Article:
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Modular Systems Are the Way Forward for Motion & Motor Control
8/26/2013

Motion and motor control systems are becoming more modular, with products like the ACOPOSmotor from B&R Industrial Automation (pictured), which allow for motion control in different parts of the system rather than from one point, key to this new design. Corey Morton, a solutions architect from B&R, will discuss this and other topics at the upcoming Design and Manufacturing Midwest conference in Chicago.  (Source: B&R Industrial Automation)
Motion and motor control systems are becoming more modular, with products like the ACOPOSmotor from B&R Industrial Automation (pictured), which allow for motion control in different parts of the system rather than from one point, key to this new design. Corey Morton, a solutions architect from B&R, will discuss this and other topics at the upcoming Design and Manufacturing Midwest conference in Chicago.
(Source: B&R Industrial Automation)

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Cabe Atwell
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Re: Putting the electronics in harm's way
Cabe Atwell   10/23/2013 6:18:46 PM
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Modular devices and systems are a trend that's going to continue to grow.

Elizabeth M
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Re: Putting the electronics in harm's way
Elizabeth M   9/3/2013 4:46:16 AM
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Thanks for this real-world perspective, btwolfe. I think this will be important given the trend of motor and motion control in the automation environment.

Elizabeth M
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Re: Integrated Motor Drives
Elizabeth M   9/3/2013 4:09:31 AM
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Thanks for the link, Al. I will take a look at that article.

apresher
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Integrated Motor Drives
apresher   8/29/2013 5:58:30 PM
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Elizabeth, Here is link to article I worked on earlier this year on this same topic. Interesting technology. 

apresher
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Integrated Motor Drives
apresher   8/29/2013 5:56:58 PM
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Several suppliers do offer IP67 rated motor-drives, which is often the level of protection used in packaging.  Obviously the specifics of the application are vital but many of these units are finding their way into packaging capitalizing on their ability to provide distributed control.

btwolfe
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Re: Putting the electronics in harm's way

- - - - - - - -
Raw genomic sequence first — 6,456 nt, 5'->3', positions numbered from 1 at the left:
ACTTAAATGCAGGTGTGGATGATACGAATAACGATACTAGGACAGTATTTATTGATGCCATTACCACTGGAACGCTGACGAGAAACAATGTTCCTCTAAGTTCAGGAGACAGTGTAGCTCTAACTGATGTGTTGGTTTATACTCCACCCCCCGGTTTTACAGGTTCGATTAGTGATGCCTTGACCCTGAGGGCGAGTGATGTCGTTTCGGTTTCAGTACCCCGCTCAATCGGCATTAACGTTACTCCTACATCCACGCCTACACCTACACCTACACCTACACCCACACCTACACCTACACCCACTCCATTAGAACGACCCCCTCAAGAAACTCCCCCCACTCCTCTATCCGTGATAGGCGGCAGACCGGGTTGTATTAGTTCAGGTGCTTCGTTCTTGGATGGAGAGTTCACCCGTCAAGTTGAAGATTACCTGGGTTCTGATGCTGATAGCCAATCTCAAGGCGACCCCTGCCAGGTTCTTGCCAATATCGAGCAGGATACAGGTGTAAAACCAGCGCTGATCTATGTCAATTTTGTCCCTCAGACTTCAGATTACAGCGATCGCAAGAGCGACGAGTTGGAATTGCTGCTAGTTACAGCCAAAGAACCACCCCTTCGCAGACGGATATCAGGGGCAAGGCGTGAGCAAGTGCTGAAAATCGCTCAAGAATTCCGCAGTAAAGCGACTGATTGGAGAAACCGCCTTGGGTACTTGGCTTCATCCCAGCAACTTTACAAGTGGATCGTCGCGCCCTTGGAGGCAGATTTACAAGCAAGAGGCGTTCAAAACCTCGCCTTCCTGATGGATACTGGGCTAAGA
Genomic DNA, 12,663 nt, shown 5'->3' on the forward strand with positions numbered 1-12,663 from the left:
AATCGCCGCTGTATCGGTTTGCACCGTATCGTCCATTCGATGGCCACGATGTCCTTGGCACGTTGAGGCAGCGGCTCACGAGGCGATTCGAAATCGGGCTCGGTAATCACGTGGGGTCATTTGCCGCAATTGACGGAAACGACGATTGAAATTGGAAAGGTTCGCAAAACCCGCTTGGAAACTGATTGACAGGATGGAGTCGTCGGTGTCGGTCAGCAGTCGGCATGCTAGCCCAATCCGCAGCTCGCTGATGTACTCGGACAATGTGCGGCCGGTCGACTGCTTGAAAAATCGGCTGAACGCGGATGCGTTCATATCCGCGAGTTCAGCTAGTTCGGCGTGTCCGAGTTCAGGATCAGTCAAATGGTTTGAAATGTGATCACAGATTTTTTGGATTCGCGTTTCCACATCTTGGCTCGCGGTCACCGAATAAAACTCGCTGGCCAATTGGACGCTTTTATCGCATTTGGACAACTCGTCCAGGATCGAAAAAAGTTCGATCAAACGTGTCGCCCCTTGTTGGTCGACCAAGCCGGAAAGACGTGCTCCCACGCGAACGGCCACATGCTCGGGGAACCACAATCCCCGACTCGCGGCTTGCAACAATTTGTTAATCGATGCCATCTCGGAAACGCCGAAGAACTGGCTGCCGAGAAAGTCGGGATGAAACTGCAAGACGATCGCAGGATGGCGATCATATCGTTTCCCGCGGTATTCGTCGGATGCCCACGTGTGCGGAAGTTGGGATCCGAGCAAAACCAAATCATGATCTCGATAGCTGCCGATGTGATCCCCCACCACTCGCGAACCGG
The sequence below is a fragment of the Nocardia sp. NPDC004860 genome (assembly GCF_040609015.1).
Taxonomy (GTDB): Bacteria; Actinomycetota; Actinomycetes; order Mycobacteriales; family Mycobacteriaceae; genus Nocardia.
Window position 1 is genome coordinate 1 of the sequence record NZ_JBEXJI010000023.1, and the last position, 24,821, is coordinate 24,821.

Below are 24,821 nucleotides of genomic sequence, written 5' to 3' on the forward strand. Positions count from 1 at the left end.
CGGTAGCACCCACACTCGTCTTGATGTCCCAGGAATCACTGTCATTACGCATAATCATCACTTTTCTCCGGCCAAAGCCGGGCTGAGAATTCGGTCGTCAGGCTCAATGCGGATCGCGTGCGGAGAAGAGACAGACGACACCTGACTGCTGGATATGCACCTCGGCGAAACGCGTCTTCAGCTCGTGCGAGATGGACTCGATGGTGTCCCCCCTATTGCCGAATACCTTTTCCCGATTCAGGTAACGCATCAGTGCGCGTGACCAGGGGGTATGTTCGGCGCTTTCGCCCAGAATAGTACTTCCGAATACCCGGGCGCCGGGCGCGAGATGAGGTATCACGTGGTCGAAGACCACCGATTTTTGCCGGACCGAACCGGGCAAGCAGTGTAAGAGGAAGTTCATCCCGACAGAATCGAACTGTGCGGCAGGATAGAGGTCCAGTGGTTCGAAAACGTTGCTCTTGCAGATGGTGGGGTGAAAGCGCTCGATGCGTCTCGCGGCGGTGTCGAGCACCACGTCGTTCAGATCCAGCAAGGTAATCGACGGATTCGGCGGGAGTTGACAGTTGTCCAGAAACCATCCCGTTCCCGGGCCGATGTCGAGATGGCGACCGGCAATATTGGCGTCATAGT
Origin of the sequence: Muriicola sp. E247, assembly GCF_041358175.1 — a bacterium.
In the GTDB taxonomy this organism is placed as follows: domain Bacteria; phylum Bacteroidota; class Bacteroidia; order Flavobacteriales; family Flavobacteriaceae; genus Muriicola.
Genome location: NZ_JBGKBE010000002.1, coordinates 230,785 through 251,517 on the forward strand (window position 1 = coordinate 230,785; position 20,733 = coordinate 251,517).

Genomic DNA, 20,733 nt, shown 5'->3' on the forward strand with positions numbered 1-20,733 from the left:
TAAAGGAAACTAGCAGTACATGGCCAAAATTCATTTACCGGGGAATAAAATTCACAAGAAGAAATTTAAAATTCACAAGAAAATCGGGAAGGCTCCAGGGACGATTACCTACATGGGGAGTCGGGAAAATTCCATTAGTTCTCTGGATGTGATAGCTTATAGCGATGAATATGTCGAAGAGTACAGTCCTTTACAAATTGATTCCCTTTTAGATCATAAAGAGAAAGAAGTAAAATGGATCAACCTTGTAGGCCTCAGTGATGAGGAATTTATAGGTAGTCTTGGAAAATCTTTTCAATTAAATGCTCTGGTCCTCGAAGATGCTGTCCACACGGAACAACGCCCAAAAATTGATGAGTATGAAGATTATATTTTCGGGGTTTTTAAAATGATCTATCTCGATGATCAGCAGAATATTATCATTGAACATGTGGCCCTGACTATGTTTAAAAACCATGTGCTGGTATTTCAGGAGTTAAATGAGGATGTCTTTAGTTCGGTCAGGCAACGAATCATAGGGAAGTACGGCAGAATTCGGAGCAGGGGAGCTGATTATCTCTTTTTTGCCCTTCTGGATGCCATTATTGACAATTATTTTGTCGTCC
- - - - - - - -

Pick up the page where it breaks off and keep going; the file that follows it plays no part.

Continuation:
btwolfe   8/27/2013 8:50:15 AM
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Protecting the drive electronics is no harder than protecting the motors. Properly designed motor controls can withstand the same harsh enviroments as the motors they control, perhaps even more so given that the electronics can be fully sealed since they have no moving parts. I would argue that the modular motor/control set is easier to replace since it has fewer connections with only power and comm, whereas a separate controller must also route sensor wiring. I have been designing and using modular motor control electronics for years and am always pleased with how clean the connectivity is in the final product.

Elizabeth M
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Re: Putting the electronics in harm's way
Elizabeth M   8/27/2013 7:25:42 AM
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That's an interesting perspective, TJ, I suppose you are right. Is there a solution to protecting the drives?

TJ McDermott
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Re: Putting the electronics in harm's way
TJ McDermott   8/26/2013 10:50:29 PM
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Charles, if you're talking about packaging machinery, at the least on a food packaging floor, I would never touch these.

Palletizers, cartoners, maybe.  But not applications that would expose them to wash-down, water, etc.

Charles Murray
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Re: Putting the electronics in harm's way
Charles Murray   8/26/2013 7:16:18 PM
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I agree, TJ. I would guess that packaging has a lot to do with this trend.

TJ McDermott
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Putting the electronics in harm's way
TJ McDermott   8/26/2013 1:47:08 PM
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Drive-on-motor has been tried several times, and is making a resurgence again.  Depending on how the drive and motor are integrated, failure of one can be twice as costly as when the drive and motor are more traditionally separated.

Putting the drive out in a production environment invites this sort of failure.  The production environment may be extremely hot, or extremely dirty, or extremely wet.  Any of these may lead to that more costly failure.

Finally, there's the amount of space needed for the drive when piggy-backed to the motor.  Many times the space inside a machine is sufficient for the motor only (and sometimes, not even then).

 

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